This healthcare consultancy – founded just before lockdown – recognises success requires being progressive.
Sam Alsop-Hall is the co-founder of healthcare consultancy Mprove with partner Liam Molesworth and is a working dad with two daughters and another child on the way. We asked him about being an entrepreneur, navigating the pandemic and how he is pushing the business into the future.
Mprove is the UK’s first “system-flow consultancy” for the healthcare sector, delivering new, innovative and cost-effective solutions to improve health and social care delivery. My co-founder, Liam Molesworth and I co-founded the business in March 2020. Setting up a new company two weeks before the nation entered lockdown restrictions means we’ve faced extremely unique circumstances, particularly when trying to scale-up and hire while operating on a 100 per cent remote basis.
The biggest lesson I’ve learnt is that things won’t always go to plan. When our business was just six-months-old, I ended up in hospital for eight days. You can’t plan for every eventuality so you must be agile and ready to adapt. For me, maintaining good communication and choosing to do business with people you trust is key. My business partner Liam and I have known each other for years and have never had an argument – not many people can say that!
I am lucky enough to have two daughters, with a son on the way and I’m also very fortunate that my wife is our homemaker. She provides the stability and consistency that our children need. In doing so, I’m provided with the platform required to build the businesses.
At Clive Henry Group, which we recently set up as an umbrella to our three businesses, we don’t have a work-life balance, we have a work-life ecosystem. This is fluid to allow individuals’ flexibility. Sometimes the businesses are the priority, sometimes family is the priority; we manage it depending on what needs our focus at the time.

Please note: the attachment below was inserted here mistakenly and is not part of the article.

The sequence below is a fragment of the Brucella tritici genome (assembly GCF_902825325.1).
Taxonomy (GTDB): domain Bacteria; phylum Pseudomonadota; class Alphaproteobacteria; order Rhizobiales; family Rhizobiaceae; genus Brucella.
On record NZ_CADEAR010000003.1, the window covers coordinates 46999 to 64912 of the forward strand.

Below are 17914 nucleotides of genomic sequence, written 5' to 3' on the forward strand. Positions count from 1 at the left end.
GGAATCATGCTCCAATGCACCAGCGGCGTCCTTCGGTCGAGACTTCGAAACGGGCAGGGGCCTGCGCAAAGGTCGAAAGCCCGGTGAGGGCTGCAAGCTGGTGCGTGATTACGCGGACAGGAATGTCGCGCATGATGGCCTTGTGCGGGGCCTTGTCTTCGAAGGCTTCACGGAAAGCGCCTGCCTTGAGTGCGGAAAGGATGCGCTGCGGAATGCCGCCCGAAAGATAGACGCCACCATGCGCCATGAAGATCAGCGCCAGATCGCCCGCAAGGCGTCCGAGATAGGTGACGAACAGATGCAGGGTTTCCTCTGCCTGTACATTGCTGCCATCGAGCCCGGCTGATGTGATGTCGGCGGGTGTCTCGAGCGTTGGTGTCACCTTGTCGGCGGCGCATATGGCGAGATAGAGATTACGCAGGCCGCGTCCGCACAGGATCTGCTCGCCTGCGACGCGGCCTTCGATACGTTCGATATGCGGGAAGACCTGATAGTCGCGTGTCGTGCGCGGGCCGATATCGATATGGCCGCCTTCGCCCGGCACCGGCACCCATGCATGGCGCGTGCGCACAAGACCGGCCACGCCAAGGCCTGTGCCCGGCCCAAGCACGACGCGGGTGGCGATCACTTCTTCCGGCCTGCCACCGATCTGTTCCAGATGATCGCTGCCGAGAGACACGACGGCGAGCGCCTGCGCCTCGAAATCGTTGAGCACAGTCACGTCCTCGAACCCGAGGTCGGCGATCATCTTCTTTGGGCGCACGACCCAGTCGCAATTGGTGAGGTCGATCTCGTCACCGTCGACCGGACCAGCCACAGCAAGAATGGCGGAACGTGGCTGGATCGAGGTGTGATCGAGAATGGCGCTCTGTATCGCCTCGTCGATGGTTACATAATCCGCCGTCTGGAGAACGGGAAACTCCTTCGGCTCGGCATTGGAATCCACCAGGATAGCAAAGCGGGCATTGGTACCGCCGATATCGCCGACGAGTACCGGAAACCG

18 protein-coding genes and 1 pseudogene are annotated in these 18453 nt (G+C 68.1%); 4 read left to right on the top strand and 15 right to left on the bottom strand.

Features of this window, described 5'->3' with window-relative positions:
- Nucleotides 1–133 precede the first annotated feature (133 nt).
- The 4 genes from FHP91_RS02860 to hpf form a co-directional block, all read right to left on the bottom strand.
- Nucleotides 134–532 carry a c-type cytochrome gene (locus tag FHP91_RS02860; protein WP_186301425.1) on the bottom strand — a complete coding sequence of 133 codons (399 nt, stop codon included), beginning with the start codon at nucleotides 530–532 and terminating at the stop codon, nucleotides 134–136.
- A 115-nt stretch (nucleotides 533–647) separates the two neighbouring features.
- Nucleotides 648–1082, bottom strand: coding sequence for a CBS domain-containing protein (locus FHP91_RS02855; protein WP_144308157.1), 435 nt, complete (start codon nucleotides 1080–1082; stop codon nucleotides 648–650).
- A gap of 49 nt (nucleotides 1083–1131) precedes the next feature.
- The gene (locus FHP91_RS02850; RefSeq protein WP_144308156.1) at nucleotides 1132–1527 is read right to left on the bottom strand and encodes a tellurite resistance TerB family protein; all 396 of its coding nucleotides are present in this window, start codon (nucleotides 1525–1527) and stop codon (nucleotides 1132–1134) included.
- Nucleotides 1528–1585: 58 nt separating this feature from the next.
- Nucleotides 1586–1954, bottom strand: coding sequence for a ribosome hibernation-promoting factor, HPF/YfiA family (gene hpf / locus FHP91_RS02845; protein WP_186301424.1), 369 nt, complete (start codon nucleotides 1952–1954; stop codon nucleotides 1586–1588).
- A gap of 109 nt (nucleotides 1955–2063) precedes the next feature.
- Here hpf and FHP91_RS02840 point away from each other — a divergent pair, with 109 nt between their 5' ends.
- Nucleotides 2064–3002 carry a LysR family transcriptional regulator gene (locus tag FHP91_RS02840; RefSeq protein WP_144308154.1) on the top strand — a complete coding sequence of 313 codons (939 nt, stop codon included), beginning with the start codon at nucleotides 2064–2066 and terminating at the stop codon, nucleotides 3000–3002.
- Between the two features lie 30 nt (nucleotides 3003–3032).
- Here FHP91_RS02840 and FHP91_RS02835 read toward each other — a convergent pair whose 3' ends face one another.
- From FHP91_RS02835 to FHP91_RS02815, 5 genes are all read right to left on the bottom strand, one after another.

Given that we started Mprove during the pandemic, we have naturally established a very flexible working policy. There are no set days for the team to be in the office and no set hours to work. I prefer to operate with high levels of trust and autonomy, focusing on outputs rather than hours. For example, someone could be more productive at 5a.m., like Sean, or be a night owl like Sarah.
We also have a strong family-first culture, allowing our team to postpone or cancel and rearrange things if required. We are also in the process of organising family insurance and health policies, so that our team feels supported in all manners.
Ultimately, time spent with my family is extremely important, so I make sure to take a five-day break each quarter to spend dedicated time with them or go on a family trip. The rest of the time, my wife has access to my work diary. This way, she is able to add in family engagements such as sports days, school plays or even just help with the school run. It also means she can prepare when I have trips or meetings that mean I am away from home or not back until after bedtime.
The nature of what we do means we can easily provide flexibility. As such, we are happy to discuss part-time, full-time, seasonal or even ad-hoc working arrangements to attract and retain the best talent. We’ll continue to operate like this, as we believe people work to live rather than living to work!